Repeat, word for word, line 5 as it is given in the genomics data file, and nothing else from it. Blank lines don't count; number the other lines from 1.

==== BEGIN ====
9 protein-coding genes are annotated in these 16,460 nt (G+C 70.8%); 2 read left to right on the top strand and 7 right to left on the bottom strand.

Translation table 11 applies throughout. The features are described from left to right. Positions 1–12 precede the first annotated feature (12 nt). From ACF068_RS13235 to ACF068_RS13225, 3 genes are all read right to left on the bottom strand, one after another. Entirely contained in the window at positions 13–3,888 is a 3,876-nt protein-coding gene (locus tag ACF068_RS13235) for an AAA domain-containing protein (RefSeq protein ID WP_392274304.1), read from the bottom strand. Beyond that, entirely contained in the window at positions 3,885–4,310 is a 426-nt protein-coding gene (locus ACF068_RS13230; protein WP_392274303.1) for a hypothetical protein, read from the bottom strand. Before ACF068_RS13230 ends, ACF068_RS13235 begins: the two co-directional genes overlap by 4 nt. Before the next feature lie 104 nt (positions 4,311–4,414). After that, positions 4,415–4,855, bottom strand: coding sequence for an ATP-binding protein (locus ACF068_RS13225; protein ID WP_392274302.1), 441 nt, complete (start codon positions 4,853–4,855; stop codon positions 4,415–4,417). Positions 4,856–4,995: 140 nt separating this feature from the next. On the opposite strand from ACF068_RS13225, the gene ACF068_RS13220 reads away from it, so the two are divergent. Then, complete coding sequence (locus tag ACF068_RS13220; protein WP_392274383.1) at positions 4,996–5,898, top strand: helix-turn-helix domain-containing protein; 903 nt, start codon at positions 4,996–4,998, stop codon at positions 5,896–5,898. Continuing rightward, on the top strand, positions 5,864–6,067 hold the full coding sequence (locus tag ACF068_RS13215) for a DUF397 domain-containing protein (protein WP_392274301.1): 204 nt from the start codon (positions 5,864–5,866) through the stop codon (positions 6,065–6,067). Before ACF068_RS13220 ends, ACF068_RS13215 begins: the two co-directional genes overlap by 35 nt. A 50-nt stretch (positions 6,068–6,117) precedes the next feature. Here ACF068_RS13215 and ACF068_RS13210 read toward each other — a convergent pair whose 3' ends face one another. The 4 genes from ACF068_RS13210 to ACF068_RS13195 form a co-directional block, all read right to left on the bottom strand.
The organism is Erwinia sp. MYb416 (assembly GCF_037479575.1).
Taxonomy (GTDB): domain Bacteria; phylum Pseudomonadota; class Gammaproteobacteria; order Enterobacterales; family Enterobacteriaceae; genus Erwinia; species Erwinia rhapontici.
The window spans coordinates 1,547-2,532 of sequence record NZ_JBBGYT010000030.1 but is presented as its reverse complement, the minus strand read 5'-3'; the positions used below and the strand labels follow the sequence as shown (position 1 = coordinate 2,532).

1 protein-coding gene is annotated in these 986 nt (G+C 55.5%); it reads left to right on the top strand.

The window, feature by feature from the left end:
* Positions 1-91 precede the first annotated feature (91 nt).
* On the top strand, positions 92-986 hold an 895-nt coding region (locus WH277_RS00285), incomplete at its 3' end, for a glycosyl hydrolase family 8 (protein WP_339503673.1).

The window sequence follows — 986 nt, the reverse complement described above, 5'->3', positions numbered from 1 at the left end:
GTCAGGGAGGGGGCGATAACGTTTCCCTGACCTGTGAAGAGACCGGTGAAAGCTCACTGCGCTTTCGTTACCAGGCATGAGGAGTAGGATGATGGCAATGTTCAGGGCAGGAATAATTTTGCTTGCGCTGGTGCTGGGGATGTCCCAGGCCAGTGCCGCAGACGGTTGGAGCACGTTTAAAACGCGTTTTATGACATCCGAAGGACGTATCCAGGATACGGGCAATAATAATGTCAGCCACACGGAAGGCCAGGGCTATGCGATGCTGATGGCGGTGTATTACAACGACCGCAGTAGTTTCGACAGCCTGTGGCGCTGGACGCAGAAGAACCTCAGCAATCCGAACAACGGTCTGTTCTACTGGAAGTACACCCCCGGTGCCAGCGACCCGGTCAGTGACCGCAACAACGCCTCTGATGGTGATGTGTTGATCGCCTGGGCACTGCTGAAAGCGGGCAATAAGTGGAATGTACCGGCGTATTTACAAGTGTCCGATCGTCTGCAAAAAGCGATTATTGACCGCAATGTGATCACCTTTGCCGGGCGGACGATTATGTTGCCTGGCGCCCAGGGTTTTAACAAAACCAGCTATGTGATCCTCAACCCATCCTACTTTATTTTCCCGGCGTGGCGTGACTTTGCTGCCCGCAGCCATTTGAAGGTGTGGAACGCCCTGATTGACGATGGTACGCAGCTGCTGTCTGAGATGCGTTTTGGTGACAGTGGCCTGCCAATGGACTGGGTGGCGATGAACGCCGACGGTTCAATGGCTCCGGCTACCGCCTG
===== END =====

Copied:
The window spans coordinates 1,547-2,532 of sequence record NZ_JBBGYT010000030.1 but is presented as its reverse complement, the minus strand read 5'-3'; the positions used below and the strand labels follow the sequence as shown (position 1 = coordinate 2,532).